“What’s Sri Lankan food like? Is it like Indian food?”
I never know how to answer this question. What is Indian food like anyway? There’s the food of South India, redolent of hot chilli and curry leaves. The food of the north uses more yogurt and less coconut milk. The Parsis, the Bengalis, the Gujeratis all have their specialities. So how similar is it to Sri Lankan food? The food of Kerala, based on rice flour and coconut has much more in common with the food of Sri Lanka than the food of Rajastan, where wheat is the staple. So in that sense, there is Indian food that’s a lot like Sri Lankan food. But is there even a such thing as Indian food? And what is Sri Lankan food anyway? Do you mean the food of the coast? The food of the north? The food of central highlands?
I really don’t know what Indian food is, and I certainly don’t pretend to be any expert on the regional cooking of India. Like most people, I’ve learned everything I know about “Indian” food from cookbooks, the Internet, and a few patient friends. This dinner, thrown together in honor of some fabulous halibut I got in Oregon, features what is a Bengali fish curry, according to Cyrus Todiwala. I cooked up a kidney bean curry to use some kidney beans we had boiled the previous week, and some cabbage, the way my mom would have made it (had we had curry leaves, dried chilli and Maldive fish–call it a minimalist Sri Lankan cabbage). Call it a pan-Indian supper, call it whatever you want, it was delicious.
Bengali Fish Curry
1 pound firm fleshed fish (I used halibut here. We had fillets, but you can use steaks as well)
1/2 tsp. turmeric
1/2 tsp. salt
1 medium onion, minced
2 cloves garlic
1/2 inch piece of ginger
1 small green chile
1/2 teaspoon dried red chilli
2 tbsp. ghee (you can also use a neutral flavored oil such as peanut or canola)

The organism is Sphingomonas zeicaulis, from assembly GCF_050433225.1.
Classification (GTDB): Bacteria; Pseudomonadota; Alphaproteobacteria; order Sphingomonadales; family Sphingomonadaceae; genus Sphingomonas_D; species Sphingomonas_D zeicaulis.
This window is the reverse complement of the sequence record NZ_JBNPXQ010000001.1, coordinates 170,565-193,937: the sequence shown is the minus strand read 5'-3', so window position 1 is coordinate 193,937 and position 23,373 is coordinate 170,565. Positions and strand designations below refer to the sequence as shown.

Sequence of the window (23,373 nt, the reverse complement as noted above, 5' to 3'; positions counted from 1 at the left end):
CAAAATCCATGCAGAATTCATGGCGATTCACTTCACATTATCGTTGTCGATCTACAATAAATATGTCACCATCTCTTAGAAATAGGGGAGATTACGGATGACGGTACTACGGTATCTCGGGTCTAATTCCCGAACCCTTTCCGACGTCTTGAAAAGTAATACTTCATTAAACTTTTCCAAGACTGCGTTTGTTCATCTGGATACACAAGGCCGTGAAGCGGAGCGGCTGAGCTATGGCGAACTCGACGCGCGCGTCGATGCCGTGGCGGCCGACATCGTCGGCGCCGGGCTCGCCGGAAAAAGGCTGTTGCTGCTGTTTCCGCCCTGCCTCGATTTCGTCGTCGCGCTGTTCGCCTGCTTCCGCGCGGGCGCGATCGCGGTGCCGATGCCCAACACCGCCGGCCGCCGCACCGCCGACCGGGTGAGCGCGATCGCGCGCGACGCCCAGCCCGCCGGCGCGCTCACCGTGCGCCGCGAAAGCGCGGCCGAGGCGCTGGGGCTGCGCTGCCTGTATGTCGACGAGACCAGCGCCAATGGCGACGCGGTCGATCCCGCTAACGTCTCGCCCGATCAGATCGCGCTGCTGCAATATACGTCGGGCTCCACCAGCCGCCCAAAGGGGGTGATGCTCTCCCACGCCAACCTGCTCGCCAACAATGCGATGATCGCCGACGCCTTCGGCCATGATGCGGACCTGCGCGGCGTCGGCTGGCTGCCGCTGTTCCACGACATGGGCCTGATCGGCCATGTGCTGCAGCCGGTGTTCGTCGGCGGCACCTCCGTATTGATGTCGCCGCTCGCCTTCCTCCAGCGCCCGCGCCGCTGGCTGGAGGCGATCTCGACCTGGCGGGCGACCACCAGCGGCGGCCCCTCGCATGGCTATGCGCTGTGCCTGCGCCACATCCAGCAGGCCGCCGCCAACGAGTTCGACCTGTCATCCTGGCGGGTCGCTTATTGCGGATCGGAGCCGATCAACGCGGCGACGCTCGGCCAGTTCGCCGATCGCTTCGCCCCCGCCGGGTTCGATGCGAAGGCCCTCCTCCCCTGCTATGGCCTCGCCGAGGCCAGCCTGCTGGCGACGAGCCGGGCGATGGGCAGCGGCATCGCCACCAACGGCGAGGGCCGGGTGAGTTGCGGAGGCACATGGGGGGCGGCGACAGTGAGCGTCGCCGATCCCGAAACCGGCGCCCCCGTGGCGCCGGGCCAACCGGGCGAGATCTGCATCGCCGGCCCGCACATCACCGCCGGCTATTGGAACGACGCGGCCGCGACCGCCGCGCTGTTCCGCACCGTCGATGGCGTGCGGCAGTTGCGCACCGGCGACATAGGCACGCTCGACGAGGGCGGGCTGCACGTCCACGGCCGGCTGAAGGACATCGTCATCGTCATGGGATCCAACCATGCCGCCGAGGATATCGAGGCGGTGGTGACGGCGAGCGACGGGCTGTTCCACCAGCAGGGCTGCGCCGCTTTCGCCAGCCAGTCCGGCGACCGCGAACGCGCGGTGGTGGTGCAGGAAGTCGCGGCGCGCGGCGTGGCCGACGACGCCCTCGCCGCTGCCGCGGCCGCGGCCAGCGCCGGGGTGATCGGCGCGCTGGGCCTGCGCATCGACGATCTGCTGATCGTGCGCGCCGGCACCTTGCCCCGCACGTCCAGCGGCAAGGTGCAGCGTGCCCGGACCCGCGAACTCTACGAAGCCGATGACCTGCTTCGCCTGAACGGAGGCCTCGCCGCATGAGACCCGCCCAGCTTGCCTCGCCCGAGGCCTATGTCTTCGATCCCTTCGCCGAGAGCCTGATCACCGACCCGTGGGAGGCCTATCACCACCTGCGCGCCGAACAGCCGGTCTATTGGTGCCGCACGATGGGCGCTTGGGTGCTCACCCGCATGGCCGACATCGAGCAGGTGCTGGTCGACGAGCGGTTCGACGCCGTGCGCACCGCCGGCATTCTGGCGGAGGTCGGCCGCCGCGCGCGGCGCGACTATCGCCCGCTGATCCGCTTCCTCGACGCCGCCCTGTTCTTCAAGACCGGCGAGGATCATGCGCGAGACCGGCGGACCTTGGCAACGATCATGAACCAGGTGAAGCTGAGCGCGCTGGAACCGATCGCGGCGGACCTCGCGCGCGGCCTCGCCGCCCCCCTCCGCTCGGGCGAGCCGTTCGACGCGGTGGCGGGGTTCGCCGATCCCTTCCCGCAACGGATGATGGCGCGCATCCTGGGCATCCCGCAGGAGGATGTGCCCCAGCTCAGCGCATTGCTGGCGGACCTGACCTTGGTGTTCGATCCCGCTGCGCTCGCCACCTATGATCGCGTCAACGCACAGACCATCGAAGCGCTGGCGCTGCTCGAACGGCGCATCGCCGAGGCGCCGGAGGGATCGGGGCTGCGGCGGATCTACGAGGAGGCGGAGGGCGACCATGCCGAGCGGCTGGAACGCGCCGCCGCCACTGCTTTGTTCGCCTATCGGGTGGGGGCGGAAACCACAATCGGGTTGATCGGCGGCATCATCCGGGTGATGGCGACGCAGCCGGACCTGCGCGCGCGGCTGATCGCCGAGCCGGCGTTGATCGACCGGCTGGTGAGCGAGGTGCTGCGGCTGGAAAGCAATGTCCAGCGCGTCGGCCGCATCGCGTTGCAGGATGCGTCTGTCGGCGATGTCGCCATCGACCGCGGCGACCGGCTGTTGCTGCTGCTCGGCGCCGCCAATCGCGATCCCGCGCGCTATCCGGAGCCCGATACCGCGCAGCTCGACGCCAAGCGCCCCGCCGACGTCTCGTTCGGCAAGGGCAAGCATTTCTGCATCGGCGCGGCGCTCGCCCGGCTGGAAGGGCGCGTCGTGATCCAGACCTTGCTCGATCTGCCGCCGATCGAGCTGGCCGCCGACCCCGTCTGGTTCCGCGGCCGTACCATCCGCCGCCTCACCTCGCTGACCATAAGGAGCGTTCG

1 cup whole milk yogurt
1 tsp. garam masala
2 tbsp. chopped cilantro
Cut fish into bite-sized pieces. Sprinkle with turmeric and salt and set aside while you chop the onion. Pound garlic, ginger and green chilli together. Heat ghee in saucepan. Fry fish two minutes on one side and one minute on the other. Remove from pan. Fry onion briefly, add garlic-ginger paste. When onion is soft, add yogurt and cook until thick. (Warning: This is not the prettiest dish; the yogurt will curdle. Accept and move on. It tastes good.) Taste and adjust for salt.
Add fish to sauce and stir to coat. Bring sauce to simmer and cook one minute. Cover pan and remove from heat. Let sit for ten minutes. Garnish with cilantro.
Kidney Bean Curry
2 cups cooked kidney beans
1 onion, chopped
1 clove garlic
1/2 in. ginger
1 green chilli
1 tbsp. ghee or neutral flavored oil
2 medium tomatoes, or use canned
1 tsp. ground coriander
1/2 tsp. ground cumin
1/2 tsp. turmeric
1 tsp salt (use less if using canned kidney beans)
chopped coriander for garnish
Pound garlic, ginger, and chilli to paste. Heat ghee in saucepan. Add onion and cook until soft. Add ginger-garlic paste. Cook one minute more, then add tomatoes. Add dried spices and cook until tomato has thickened and flavors are beginning to meld. Add kidney beans and cook five minutes more. Taste and adjust for salt. Sprinkle with chopped coriander and serve.
Source: Mamta’s Kitchen, Cyrus Todiwala’s Cafe Spice Namaste